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Holt saga ends in Florida after other dioceses withhold consent

24 July 2023


The Revd Charlie Holt (left) with the Rt Revd John Howard

The Revd Charlie Holt (left) with the Rt Revd John Howard

THE consecration of the Revd Charlie Holt to be the next Bishop of Florida has been blocked, against the wishes of the diocese’s electors, by other dioceses in the Episcopal Church of the United States.

It means that when the current Bishop, the Rt Revd John Howard, reaches mandatory retirement age this autumn, the diocesan standing committee will have to assume authority of the diocese and organise episcopal oversight until a new bishop is elected.

Bishop Howard described the result as a “reactionary rejection” that “disenfranchised” voters.

The election of a bishop in the US Episcopal Church must be confirmed by a majority of the bishops and standing committees of the other dioceses. This is almost always a formality.

The refusal of a majority other dioceses to give their consent in this instance marks what appears to be the final twist in the long-running saga to appoint Fr Holt as bishop.

Fr Holt, widely seen as a conservative, has twice topped the ballot for the election as Bishop Coadjutor of Florida, but has faced repeated objections and claims of discrimination against LGBTQ+ clergy, and concerns about some past comments on issues related to diversity and inclusion. Formal objections were raised over procedural issues in his first election in May 2022, which resulted in a second ballot last November, from which Fr Holt again emerged as the favoured candidate (News, 25 November 2022).

New objections were raised during the course of the second election. The Church’s court of review investigated, and ruled partly in favour of the objectors, again on matters touching discrimination (News, 31 March).

The court’s finding was not binding on the diocese, however, and it pressed ahead with the process of getting consent from the wider Episcopal Church. In the 120-day period for consent — requiring consent by a majority of 106 diocesan bishops and 110 standing committees — several groups urged both for and against Fr Holt’s confirmation.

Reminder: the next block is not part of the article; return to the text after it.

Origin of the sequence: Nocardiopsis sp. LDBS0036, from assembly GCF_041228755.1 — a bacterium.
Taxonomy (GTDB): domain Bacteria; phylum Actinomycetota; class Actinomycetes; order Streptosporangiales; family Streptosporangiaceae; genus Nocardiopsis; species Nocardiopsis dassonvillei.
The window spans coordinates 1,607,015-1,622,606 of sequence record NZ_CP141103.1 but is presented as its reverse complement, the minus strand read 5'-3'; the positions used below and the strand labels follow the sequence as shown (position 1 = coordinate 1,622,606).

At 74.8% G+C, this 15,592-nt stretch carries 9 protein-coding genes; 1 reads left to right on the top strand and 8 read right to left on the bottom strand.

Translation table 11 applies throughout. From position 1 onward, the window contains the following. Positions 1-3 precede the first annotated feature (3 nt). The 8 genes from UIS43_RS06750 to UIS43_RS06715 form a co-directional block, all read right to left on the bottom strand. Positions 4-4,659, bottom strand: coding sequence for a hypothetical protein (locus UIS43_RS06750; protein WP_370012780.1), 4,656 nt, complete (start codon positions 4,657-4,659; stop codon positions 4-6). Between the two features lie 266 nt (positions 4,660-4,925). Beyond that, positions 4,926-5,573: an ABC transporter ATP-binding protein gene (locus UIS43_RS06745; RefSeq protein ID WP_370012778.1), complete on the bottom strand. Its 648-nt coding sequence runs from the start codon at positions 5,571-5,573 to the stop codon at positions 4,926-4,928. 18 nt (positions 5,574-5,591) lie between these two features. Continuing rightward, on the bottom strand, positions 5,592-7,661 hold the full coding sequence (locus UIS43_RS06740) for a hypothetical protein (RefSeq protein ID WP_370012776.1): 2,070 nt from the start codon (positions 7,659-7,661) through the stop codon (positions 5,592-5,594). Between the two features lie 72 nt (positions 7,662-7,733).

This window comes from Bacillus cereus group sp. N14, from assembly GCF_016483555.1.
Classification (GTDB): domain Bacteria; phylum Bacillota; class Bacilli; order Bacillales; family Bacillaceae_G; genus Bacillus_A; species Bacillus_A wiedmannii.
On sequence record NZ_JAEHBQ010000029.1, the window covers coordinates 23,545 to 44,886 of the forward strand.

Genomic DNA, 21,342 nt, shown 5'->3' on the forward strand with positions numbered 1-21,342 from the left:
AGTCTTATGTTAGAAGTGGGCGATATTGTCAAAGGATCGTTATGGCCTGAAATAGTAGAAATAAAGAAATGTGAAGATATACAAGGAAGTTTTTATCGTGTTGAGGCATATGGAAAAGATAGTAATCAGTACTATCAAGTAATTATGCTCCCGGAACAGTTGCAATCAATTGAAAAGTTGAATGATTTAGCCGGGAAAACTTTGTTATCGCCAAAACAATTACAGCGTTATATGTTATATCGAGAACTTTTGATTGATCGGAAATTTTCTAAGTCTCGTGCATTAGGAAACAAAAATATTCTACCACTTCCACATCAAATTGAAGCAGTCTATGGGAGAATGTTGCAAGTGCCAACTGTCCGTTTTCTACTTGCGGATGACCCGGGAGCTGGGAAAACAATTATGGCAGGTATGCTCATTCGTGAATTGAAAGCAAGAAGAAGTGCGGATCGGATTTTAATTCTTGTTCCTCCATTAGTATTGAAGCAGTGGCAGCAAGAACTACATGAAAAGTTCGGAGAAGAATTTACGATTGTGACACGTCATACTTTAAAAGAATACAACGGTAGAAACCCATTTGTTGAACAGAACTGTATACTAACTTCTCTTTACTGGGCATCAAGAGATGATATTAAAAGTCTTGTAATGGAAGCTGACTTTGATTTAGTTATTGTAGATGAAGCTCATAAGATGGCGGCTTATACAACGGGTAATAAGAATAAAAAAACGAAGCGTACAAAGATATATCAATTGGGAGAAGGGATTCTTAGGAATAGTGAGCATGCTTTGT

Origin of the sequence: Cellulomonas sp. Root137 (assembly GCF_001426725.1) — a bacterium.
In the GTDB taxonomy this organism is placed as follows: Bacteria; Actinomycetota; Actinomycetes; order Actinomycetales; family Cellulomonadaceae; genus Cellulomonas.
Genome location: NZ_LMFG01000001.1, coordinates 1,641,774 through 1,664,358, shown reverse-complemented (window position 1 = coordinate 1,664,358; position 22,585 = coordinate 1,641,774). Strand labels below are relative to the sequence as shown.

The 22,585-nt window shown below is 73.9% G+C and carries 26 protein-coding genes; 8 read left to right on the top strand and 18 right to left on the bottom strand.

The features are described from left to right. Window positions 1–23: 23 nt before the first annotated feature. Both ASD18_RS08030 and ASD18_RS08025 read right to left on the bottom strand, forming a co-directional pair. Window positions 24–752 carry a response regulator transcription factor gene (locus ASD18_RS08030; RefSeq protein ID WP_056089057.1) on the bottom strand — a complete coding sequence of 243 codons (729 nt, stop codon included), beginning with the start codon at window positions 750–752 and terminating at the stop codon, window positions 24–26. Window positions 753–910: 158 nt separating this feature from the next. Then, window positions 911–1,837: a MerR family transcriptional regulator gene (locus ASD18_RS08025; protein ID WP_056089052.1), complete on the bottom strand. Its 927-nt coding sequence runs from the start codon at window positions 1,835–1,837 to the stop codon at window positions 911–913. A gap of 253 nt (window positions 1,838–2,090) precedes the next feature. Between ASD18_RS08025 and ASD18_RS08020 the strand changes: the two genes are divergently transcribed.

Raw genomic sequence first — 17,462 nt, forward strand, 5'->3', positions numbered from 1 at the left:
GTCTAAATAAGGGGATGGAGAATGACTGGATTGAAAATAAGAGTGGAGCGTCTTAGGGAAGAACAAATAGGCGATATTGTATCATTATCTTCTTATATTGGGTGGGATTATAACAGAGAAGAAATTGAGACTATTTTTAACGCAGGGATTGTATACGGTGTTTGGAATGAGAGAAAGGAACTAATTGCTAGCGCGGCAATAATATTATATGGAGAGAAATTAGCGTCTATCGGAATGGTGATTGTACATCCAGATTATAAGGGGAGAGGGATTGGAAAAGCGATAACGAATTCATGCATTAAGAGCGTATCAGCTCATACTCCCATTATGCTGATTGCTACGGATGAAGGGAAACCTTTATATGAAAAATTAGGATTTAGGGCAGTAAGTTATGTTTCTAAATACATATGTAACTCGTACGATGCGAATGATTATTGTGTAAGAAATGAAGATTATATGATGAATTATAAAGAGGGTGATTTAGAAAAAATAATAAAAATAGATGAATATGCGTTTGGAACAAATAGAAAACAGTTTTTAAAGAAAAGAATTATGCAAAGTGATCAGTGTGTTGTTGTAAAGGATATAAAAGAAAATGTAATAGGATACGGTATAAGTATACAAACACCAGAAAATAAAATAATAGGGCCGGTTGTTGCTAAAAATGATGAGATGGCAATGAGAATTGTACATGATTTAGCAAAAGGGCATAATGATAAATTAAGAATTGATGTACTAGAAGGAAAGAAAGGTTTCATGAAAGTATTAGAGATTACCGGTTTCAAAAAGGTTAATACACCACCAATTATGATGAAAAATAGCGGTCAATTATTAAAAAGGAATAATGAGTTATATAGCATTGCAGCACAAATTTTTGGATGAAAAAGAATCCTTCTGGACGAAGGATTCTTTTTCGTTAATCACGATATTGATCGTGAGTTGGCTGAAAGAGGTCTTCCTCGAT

The deadline for consents passed last week, and, 24 hours later, the diocese announced that it had not secured enough votes to confirm the election. It did not release details of the number of consents gained.

The Presiding Bishop, the Most Revd Michael Curry, published a statement after the result, saying: “A bishop election is a process that involves the whole Church, and we acknowledge that many have been and will continue to be affected by the process.”

The standing committee of the diocese of Florida issued a letter to the diocese saying the lack of consent meant that the election was “null and void”.

“We are asking that you please join us in praying for our diocese and for one another. We also ask that you pray for the Holt family as they find a way forward that looks very different from the one they had planned,” the letter read.

Fr Holt, who was given a staff position at the diocese while the process was under way, said in his own letter last Friday that he planned to remain in the diocese: “For our part, Brooke and I plan on staying and supporting our diocese, if you will have us, as there is much work to do, and this is our home.”

Later in the day on Friday, Bishop Howard published his own response to the result. He said that he was “troubled” by the “reactionary rejection” of Fr Holt. “Our diverse diocese has established, maintained, and promoted a big-tent culture in Florida open to all followers of Jesus Christ and those who seek to know Him. Deep divisions beset the Episcopal Church, but the diocese of Florida has labored intently for twenty years to prevent another schism which would in any way resemble what we saw in 2004-2005.

“My vision of our Church is of one that is spacious enough to accommodate inquirers and worshippers of every ideology, age, race, ethnicity, origin, and orientation — one that does not superimpose a litmus test of secular politics on the sacred life of our Church or its mission.

“Decisive majorities of the clergy and lay leadership within our diocese voted twice for Charlie Holt to succeed me upon my retirement this fall. Florida Episcopalians’ clear preference for their own diocesan leader should have prevailed. We are a diocese that takes pride in the leadership of our laity, who led two conventions in selecting Charlie Holt as their next Bishop. That leadership has, I fear, been undermined and their voice has, I fear, been disenfranchised.”

The diocese of Florida is known for its more conservative stance on issues of sexuality, and Bishop Howard was one of the last Episcopalian bishops to permit same-sex marriage in their dioceses.


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